At least according to the annual public policy survey done by Boise State's Social Science Research Center. The results of the 19th annual survey were released last week, and researchers say they provide a snapshot of the state.
The survey is based on answers given by 518 randomly selected residents across the state.
The majority of those surveyed said they consider themselves "somewhat conservative" (37 percent) while another 30 percent said they are "middle of the road" when it comes to political beliefs.
At the same time, more Idahoans consider themselves Democrats, with a full 25 percent claiming affiliation to the party, up from 18 percent last year.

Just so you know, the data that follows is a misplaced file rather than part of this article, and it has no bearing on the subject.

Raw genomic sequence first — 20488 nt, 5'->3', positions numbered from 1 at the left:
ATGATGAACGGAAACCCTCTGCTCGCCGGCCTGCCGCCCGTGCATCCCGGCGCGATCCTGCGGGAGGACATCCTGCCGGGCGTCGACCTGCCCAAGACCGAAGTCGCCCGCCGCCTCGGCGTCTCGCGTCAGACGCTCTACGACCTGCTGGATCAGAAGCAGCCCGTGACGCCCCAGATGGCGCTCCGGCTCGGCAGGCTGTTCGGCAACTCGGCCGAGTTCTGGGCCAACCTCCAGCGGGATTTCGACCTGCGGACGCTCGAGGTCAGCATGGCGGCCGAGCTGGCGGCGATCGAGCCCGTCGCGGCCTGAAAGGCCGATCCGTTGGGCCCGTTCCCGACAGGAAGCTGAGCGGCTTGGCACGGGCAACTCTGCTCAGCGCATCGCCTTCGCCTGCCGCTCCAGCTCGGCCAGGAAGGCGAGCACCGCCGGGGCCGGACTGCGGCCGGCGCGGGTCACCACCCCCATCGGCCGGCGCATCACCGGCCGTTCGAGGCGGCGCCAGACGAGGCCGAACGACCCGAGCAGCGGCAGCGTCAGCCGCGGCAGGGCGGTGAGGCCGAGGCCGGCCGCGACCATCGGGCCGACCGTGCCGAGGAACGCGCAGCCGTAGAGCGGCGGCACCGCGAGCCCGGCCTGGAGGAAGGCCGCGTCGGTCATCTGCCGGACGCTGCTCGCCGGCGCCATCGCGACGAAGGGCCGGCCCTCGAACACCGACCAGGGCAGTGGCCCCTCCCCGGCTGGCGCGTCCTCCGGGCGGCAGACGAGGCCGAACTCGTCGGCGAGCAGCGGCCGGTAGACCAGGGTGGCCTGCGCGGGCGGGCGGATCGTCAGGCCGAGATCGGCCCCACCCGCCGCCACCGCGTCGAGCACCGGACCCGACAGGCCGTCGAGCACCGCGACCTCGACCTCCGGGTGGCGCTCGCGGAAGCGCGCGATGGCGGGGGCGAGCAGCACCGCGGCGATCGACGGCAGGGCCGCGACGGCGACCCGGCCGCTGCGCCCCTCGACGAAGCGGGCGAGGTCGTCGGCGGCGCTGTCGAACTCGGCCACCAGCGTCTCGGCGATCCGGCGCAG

Education remained the top concern for Idahoans, followed closely by the economy, jobs and wages.
The environment and wilderness also took prominence in the study. Of those responding, 52 percent said they would like to see more designated wilderness in the state, and nearly 75 percent said anyone living on the edge of wilderness areas should be required to have fire insurance.
A plurality of those who responded (45 percent) also said they would support the development of a nuclear power plant, if the energy was used in Idaho. But a full 70 percent said they would oppose nuclear power if that energy was sold to other states.